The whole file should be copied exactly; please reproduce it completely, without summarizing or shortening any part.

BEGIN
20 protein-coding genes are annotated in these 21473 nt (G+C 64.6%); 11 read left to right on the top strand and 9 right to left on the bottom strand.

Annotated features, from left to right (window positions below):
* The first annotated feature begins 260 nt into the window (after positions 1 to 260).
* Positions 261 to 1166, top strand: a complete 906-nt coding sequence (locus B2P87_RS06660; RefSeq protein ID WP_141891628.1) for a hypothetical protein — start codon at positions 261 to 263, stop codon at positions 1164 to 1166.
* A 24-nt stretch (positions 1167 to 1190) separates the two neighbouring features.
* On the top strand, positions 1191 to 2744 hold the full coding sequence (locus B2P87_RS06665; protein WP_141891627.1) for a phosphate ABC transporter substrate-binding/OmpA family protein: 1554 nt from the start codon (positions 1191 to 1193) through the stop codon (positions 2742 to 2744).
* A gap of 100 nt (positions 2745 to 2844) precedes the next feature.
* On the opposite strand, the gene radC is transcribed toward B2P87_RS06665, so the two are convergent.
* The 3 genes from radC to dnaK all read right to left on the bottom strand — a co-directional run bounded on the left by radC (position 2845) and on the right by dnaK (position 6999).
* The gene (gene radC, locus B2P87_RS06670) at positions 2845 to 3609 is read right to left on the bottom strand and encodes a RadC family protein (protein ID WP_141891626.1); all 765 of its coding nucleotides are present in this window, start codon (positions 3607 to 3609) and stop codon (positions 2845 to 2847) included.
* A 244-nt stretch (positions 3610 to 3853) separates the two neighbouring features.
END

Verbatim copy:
20 protein-coding genes are annotated in these 21473 nt (G+C 64.6%); 11 read left to right on the top strand and 9 right to left on the bottom strand.

Annotated features, from left to right (window positions below):
* The first annotated feature begins 260 nt into the window (after positions 1 to 260).
* Positions 261 to 1166, top strand: a complete 906-nt coding sequence (locus B2P87_RS06660; RefSeq protein ID WP_141891628.1) for a hypothetical protein — start codon at positions 261 to 263, stop codon at positions 1164 to 1166.
* A 24-nt stretch (positions 1167 to 1190) separates the two neighbouring features.
* On the top strand, positions 1191 to 2744 hold the full coding sequence (locus B2P87_RS06665; protein WP_141891627.1) for a phosphate ABC transporter substrate-binding/OmpA family protein: 1554 nt from the start codon (positions 1191 to 1193) through the stop codon (positions 2742 to 2744).
* A gap of 100 nt (positions 2745 to 2844) precedes the next feature.
* On the opposite strand, the gene radC is transcribed toward B2P87_RS06665, so the two are convergent.
* The 3 genes from radC to dnaK all read right to left on the bottom strand — a co-directional run bounded on the left by radC (position 2845) and on the right by dnaK (position 6999).
* The gene (gene radC, locus B2P87_RS06670) at positions 2845 to 3609 is read right to left on the bottom strand and encodes a RadC family protein (protein ID WP_141891626.1); all 765 of its coding nucleotides are present in this window, start codon (positions 3607 to 3609) and stop codon (positions 2845 to 2847) included.
* A 244-nt stretch (positions 3610 to 3853) separates the two neighbouring features.